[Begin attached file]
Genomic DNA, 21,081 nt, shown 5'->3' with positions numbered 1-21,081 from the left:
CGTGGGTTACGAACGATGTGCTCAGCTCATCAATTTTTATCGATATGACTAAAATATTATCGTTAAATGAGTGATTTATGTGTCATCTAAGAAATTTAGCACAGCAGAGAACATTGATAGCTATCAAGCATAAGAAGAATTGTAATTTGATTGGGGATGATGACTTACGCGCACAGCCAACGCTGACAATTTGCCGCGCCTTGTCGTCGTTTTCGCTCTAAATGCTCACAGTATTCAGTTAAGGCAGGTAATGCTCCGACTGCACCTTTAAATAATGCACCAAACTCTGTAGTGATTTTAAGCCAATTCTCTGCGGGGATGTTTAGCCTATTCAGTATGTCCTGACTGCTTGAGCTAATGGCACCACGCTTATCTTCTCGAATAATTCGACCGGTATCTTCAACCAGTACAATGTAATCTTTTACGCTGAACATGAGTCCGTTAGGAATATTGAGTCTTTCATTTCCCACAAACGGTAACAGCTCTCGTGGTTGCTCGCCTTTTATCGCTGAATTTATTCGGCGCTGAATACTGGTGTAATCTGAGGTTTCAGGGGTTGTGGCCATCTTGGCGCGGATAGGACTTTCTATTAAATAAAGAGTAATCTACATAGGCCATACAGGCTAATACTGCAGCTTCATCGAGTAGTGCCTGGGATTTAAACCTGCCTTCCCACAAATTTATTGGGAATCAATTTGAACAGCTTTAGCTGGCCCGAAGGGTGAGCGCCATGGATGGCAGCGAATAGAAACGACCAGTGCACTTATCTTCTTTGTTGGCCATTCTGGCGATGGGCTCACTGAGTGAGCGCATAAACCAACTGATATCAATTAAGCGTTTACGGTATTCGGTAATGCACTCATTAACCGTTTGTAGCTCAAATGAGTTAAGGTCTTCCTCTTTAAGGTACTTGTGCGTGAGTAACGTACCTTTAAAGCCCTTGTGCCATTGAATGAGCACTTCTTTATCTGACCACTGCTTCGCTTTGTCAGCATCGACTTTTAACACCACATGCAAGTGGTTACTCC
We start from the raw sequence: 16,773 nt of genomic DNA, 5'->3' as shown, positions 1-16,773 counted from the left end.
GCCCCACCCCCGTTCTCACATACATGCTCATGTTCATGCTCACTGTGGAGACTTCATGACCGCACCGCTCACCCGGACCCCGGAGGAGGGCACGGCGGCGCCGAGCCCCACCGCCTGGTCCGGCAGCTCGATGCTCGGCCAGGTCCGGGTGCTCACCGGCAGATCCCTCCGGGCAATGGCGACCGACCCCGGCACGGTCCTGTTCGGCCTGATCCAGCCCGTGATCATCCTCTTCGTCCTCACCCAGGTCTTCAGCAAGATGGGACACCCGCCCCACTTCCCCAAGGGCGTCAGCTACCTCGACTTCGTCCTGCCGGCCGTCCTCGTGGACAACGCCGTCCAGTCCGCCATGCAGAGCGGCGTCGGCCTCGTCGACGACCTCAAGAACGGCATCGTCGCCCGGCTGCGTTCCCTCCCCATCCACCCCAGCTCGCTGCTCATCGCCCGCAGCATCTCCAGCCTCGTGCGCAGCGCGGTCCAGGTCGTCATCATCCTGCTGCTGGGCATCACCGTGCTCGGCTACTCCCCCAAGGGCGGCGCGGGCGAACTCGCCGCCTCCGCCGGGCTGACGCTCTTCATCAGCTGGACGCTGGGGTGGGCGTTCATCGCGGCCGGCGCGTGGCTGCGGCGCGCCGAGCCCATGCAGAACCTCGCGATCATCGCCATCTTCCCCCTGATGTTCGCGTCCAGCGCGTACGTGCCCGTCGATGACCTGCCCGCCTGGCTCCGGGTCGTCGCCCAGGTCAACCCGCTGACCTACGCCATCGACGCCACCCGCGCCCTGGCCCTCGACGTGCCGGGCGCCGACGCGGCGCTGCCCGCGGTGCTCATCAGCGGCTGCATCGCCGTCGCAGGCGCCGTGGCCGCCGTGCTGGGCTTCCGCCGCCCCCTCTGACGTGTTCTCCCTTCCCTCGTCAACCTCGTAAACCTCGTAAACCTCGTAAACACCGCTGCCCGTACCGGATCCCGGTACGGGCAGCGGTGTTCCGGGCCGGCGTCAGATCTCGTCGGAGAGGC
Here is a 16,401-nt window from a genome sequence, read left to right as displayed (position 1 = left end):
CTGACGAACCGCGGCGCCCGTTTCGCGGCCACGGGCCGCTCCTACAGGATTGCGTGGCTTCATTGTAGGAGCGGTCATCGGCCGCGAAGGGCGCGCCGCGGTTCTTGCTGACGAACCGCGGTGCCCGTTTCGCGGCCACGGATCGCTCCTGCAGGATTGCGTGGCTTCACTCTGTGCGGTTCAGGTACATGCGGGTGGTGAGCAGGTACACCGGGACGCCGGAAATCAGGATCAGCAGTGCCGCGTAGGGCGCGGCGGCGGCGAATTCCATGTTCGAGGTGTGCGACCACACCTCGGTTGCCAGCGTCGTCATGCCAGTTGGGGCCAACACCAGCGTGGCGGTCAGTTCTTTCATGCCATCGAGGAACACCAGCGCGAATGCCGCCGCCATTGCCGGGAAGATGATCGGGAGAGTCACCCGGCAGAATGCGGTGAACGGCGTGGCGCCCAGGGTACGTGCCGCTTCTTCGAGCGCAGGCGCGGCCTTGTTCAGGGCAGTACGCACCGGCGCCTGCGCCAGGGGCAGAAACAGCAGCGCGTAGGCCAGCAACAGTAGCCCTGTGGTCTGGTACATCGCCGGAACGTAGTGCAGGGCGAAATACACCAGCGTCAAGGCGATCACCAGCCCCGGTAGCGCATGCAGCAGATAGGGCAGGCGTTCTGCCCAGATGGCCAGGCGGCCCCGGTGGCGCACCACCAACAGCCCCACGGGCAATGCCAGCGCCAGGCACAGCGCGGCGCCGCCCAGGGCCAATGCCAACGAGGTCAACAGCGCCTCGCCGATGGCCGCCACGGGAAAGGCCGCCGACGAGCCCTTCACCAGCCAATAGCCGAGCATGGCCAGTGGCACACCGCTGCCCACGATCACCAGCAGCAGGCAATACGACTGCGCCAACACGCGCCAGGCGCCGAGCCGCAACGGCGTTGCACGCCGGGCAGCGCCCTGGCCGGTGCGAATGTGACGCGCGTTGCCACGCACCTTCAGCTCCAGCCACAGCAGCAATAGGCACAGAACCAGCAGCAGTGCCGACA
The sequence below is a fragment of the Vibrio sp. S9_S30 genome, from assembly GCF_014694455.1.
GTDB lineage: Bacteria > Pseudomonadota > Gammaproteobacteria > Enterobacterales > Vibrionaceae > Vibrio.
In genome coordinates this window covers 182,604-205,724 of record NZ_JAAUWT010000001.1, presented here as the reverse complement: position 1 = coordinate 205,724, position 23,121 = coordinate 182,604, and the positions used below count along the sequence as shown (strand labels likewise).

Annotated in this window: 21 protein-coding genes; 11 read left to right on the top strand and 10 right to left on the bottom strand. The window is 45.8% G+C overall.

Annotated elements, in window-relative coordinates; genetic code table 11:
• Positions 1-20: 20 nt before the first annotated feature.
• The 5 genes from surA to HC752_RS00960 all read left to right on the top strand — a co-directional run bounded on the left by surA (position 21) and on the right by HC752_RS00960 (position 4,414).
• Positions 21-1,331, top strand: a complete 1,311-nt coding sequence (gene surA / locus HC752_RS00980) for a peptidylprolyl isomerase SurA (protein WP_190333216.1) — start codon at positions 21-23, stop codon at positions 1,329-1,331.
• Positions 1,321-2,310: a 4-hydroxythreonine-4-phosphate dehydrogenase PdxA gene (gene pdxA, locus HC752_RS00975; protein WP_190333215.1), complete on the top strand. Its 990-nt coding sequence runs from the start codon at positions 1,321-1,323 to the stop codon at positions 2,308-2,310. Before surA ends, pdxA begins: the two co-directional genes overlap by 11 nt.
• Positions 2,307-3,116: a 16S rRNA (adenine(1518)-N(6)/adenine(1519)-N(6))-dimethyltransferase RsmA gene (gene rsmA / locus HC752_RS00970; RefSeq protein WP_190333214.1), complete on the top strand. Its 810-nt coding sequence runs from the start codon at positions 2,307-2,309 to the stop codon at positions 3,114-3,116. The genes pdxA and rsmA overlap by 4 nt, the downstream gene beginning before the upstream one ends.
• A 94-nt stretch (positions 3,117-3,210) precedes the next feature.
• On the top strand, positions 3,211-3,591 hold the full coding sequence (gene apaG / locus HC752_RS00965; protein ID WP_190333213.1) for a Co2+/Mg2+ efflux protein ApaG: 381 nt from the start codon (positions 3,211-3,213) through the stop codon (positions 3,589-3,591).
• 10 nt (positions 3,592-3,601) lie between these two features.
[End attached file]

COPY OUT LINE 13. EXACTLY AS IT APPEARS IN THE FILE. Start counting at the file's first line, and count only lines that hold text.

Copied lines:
• The 5 genes from surA to HC752_RS00960 all read left to right on the top strand — a co-directional run bounded on the left by surA (position 21) and on the right by HC752_RS00960 (position 4,414).